He’s worked with some of the biggest brands in the country, including Bunnings, Toyota and Red Rooster, but now calls the North East home.
Gavin Hughes has been instrumental in creating award winning advertising and marketing campaigns on the Border, and couldn’t be happier with his tree-change, working at Dutch Media. Border Cafe caught up with him following the recent success of a national award winning campaign.
BC: What are some of your roles and clients you worked with prior to moving to the North East?
GH: After a short stint as a Graphic Designer I moved into the creative department as an Art Director and then Associate Creative Director at The Brand Agency in Melbourne.
Predominantly working in the retail sector I was fortunate enough to work on the Bunnings account and to see the transition from the little animated line drawing character to the well-known red shirts campaign we all see today. It is a well-loved, trusted and iconic Australian brand and it was great to be a part of it.
Throw in a dash of Red Rooster, Homemakers, House of Golf, Retravision, Toyota, Peet Estates, JG King and Yamaha Music and I had a really good experience in Melbourne. It gave me the opportunity to work with many talented photographers, DOP’s (Director of Photography) stylists, animators, actors and directors and will always look back at that time fondly.
GH: Why did you make the ‘tree change’ and relocate to the North East?
I had spent a few of my schooling years in Wangaratta and still have family here. I have two young daughters and was wanting a more relaxed lifestyle for them where I get to see more of them.
I was lucky enough to spend time in the U.K. and U.S. growing up and have travelled all around Australia for my career, but there’s something special about the North East. The King Valley, Bright and Beechworth are all on our doorstep so we’re pretty spoilt I reckon.
BC: Wodonga Council’s Who’s It Gonna Hurt? Campaign won a national award at the National Alcohol and Other Drugs Excellence and Innovation Awards. You were the Creative Director behind the campaign at Dutch Media. Why was the win so satisfying?
GH: It was great to be recognised on a national level and to represent Wodonga and North East Victoria, especially when it is about a topic that effects so many people in our community.
We are proud of the campaign execution but even prouder of the positive impact it has had on the lives of local people.
BC: How much work went in behind the scenes in coming up with the campaign?
We were provided with a very detailed needs analysis which formed the basis for our brief. We were also fortunate enough to get many insights from focus groups, workplaces and the LDAT (local drug action team).
The campaign title ‘Who’s It Gonna Hurt?’ actually came from one of the focus groups. It also helped that we had a very clear demographic that we were trying to talk to (males 35-55).
An initial sketch of the beer label inspired the ‘Who’s It Gonna Hurt?’ logo and sparked the idea to create our own range of drinks that highlighted how alcohol can hurt your wallet, your health, your work, your family and others.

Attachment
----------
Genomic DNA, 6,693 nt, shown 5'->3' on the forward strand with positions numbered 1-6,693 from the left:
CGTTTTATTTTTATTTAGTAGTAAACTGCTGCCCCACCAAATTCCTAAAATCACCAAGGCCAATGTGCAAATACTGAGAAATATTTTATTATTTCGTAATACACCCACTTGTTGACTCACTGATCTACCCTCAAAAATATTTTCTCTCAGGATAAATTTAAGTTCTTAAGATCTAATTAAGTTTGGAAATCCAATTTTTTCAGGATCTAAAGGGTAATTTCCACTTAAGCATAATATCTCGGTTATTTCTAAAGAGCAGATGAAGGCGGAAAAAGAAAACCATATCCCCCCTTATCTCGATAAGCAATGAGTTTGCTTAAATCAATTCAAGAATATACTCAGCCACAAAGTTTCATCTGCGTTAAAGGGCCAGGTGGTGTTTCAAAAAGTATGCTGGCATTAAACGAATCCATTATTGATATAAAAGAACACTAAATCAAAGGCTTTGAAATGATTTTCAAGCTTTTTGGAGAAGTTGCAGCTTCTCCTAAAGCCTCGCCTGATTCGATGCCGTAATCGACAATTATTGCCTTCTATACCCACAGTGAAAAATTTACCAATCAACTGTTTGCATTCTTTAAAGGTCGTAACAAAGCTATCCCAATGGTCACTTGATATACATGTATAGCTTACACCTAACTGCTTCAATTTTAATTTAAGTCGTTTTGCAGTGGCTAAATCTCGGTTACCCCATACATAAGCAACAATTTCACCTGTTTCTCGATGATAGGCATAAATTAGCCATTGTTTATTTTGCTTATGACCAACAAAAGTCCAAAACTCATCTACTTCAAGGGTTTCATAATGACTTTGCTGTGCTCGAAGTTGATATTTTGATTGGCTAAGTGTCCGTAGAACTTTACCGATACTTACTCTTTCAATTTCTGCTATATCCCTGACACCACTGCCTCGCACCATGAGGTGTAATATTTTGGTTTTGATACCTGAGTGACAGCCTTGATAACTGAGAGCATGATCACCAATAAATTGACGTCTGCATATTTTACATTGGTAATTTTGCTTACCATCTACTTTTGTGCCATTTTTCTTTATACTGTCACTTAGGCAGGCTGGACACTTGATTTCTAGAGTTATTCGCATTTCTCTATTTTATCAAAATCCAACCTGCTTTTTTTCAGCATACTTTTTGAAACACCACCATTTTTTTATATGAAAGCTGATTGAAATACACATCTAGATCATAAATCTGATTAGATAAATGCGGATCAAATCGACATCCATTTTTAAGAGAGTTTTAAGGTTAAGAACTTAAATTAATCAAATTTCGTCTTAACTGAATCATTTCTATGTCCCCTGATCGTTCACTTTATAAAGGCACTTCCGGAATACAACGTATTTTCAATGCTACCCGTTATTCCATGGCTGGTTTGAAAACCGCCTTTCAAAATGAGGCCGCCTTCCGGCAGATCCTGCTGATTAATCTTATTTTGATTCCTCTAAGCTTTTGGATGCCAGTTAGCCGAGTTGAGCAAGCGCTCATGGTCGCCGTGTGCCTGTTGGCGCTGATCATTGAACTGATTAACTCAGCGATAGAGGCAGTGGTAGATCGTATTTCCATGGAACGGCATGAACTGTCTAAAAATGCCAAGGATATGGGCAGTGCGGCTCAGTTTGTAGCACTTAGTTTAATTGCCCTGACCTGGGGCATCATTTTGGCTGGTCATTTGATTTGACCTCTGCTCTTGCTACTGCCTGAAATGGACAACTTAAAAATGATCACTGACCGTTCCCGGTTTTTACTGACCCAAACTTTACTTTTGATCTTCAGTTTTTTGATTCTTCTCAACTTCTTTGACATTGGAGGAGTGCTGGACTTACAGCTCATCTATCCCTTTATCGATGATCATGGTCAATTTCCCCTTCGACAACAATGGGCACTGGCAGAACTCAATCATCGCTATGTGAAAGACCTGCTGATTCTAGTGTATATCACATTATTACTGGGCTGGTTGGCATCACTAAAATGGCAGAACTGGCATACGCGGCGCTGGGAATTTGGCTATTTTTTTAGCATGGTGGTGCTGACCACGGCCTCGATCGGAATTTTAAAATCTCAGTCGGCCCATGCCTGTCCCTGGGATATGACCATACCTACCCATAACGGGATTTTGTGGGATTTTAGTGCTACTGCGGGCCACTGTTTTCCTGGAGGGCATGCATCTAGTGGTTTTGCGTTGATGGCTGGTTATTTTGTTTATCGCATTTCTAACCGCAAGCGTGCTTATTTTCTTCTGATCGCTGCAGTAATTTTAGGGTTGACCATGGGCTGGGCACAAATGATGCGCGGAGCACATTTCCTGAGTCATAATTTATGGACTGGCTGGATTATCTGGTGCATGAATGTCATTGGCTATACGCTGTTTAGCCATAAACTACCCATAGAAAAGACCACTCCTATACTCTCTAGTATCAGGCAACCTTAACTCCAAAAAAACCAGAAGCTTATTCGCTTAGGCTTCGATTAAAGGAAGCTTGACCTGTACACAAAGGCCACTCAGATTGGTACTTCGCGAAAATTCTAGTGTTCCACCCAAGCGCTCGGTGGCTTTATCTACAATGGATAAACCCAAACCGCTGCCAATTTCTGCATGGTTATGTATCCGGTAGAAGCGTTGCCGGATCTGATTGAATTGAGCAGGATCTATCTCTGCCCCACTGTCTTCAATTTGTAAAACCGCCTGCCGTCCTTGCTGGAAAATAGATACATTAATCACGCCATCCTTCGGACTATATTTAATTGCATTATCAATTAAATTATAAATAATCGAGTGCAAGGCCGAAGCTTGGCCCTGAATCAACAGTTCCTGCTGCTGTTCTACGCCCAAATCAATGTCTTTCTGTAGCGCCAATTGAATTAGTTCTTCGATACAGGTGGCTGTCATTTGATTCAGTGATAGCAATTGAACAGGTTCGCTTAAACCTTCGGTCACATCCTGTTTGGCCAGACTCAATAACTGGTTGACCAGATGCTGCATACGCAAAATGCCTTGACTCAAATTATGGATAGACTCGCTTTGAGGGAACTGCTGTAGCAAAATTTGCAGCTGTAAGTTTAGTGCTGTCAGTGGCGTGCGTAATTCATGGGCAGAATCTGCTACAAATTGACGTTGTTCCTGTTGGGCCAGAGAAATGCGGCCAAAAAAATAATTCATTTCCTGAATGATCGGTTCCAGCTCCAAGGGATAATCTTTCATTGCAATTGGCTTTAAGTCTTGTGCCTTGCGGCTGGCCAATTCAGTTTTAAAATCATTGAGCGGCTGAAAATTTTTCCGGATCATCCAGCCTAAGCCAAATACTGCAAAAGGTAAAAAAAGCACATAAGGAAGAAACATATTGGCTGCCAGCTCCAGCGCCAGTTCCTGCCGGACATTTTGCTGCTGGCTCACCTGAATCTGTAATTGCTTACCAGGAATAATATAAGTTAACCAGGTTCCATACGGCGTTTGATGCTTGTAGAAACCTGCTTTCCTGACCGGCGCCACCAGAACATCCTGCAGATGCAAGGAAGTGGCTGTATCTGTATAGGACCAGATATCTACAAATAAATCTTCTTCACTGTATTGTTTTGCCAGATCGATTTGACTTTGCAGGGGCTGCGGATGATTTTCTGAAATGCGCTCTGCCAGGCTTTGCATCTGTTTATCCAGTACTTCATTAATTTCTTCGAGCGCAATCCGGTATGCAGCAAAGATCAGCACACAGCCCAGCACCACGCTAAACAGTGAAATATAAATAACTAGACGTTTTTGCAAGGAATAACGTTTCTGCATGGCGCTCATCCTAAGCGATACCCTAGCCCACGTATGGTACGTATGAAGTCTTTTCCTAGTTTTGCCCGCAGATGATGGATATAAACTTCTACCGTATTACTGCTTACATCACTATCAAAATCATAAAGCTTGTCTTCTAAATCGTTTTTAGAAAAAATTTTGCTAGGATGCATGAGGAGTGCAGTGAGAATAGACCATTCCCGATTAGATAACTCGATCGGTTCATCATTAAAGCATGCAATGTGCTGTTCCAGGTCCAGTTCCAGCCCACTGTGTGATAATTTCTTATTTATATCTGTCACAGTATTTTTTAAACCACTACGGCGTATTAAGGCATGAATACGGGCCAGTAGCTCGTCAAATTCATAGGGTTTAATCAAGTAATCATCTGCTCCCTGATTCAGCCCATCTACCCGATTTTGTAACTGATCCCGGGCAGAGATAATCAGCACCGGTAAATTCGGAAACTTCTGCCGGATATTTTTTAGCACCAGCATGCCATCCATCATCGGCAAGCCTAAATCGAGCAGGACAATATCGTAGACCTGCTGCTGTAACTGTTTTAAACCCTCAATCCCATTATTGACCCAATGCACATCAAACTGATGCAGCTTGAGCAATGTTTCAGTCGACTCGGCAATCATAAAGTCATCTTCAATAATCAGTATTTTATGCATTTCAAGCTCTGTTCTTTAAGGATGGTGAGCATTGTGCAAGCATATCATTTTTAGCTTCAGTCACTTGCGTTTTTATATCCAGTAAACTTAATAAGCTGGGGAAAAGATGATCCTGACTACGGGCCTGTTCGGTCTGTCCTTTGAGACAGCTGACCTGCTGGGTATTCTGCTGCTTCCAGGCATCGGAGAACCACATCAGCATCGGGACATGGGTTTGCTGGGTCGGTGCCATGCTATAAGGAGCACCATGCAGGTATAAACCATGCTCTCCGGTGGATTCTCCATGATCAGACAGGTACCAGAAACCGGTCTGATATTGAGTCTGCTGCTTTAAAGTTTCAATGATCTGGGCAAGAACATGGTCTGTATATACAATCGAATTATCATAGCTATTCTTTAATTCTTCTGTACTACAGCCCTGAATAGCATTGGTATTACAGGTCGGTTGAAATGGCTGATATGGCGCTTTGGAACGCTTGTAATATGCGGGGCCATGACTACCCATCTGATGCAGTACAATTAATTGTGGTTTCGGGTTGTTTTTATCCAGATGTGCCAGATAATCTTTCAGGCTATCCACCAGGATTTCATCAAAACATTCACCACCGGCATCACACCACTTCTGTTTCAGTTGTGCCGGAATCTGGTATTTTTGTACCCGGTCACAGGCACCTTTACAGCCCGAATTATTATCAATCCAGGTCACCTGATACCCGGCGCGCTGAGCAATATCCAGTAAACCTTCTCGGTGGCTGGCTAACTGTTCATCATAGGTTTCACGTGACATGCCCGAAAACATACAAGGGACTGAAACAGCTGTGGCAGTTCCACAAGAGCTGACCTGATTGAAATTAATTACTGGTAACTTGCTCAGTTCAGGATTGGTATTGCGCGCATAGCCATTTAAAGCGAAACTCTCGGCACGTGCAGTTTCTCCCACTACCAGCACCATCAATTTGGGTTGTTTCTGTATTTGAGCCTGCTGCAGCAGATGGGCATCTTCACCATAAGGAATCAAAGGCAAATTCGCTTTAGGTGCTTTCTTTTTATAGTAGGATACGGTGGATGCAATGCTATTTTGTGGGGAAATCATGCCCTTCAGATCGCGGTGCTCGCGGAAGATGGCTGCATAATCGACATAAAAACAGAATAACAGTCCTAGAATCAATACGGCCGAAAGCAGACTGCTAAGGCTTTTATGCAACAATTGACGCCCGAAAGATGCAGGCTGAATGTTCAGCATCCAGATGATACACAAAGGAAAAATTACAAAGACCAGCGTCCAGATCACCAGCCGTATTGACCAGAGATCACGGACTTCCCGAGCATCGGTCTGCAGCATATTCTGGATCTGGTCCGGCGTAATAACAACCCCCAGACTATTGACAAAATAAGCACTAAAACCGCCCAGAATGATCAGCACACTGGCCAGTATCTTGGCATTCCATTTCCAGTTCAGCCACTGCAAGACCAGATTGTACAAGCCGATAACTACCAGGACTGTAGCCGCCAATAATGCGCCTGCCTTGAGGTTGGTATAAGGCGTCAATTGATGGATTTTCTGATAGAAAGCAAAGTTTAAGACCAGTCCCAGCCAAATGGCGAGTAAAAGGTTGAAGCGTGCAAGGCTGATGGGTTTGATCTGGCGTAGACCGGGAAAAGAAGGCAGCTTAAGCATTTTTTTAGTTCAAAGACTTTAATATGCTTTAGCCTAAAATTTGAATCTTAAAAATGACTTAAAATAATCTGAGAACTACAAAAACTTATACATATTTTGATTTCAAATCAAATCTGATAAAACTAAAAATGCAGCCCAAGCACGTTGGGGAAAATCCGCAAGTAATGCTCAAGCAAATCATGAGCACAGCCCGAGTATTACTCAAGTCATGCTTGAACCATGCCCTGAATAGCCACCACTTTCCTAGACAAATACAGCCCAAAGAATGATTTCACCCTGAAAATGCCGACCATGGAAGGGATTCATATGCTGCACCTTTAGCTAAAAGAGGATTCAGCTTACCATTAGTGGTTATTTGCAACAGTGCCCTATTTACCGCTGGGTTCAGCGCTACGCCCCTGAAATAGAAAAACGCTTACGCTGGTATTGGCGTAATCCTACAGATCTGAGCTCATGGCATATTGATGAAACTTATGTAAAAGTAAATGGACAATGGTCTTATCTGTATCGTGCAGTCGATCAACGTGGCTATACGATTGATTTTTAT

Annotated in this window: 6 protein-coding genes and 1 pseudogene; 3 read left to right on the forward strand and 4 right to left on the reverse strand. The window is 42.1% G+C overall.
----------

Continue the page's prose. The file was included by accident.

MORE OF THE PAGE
The labels helped to support the line of questioning for a series of workplace interviews and also the outline for a longer documentary following a local man changing his drinking behaviours.
What have been some of your most satisfying campaigns and why?
‘Who’s It Gonna Hurt?’ was the first of a few community engagement projects we have created with Wodonga Council. They have all been totally different in execution. We created a pocket guide for gentlemen for the Reflect Respect campaign and earlier this year we developed ‘deck’d’ a skateboard exhibition and competition for youth and to raise awareness around drugs.
It feels good to be able to contribute to the community and to create some unique campaigns along the way.
Working with iconic local brands like Hume Bank and Kiewa Milk has also been really rewarding.
People just love that Kiewa Iced-coffee!
Were you concerned the ‘creative opportunities’ wouldn’t’ be as stimulating as being based in the city ? What has been your experience?
I definitely had concerns and it was a bit of a leap of faith relocating our family etc. It wasn’t actually an advertised position, the move came about really quickly after sending an email to Ben Hollands at Dutch.
It has been 5 years back in the North East now and I have made some really great workmates and worked on a diverse range of projects from banking and dairy products to building construction and automotive brands. It’s also given me an opportunity to be more hands-on with a good mix of designing, writing and directing.
What’s ahead? Any campaigns or plans you can tell us about?
Yesterday we were shooting at a whiskey bar, today we had a shoot with a group of teenagers in our studio and then tomorrow we’ve got a few brand strategy sessions. It’s forever changing, ask me next week and I’ll have a different answer!